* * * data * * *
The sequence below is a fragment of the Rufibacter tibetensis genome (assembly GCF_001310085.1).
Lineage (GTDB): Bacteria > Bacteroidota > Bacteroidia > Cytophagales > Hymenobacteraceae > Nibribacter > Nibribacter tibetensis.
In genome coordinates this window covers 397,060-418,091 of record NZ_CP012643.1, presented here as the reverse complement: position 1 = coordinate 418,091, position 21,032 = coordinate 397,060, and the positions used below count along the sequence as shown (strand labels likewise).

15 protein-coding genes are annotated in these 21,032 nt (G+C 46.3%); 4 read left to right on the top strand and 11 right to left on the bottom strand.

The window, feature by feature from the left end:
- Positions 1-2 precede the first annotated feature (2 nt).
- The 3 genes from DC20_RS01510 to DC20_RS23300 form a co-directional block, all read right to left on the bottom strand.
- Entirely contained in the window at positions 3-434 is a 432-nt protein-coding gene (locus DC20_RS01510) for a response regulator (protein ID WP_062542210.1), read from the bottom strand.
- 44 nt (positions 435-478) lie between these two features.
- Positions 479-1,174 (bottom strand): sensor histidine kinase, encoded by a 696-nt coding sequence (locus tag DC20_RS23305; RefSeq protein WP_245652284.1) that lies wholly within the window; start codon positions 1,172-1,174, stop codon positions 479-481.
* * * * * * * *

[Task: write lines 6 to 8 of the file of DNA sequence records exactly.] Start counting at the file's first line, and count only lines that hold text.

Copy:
- Positions 1-2 precede the first annotated feature (2 nt).
- The 3 genes from DC20_RS01510 to DC20_RS23300 form a co-directional block, all read right to left on the bottom strand.
- Entirely contained in the window at positions 3-434 is a 432-nt protein-coding gene (locus DC20_RS01510) for a response regulator (protein ID WP_062542210.1), read from the bottom strand.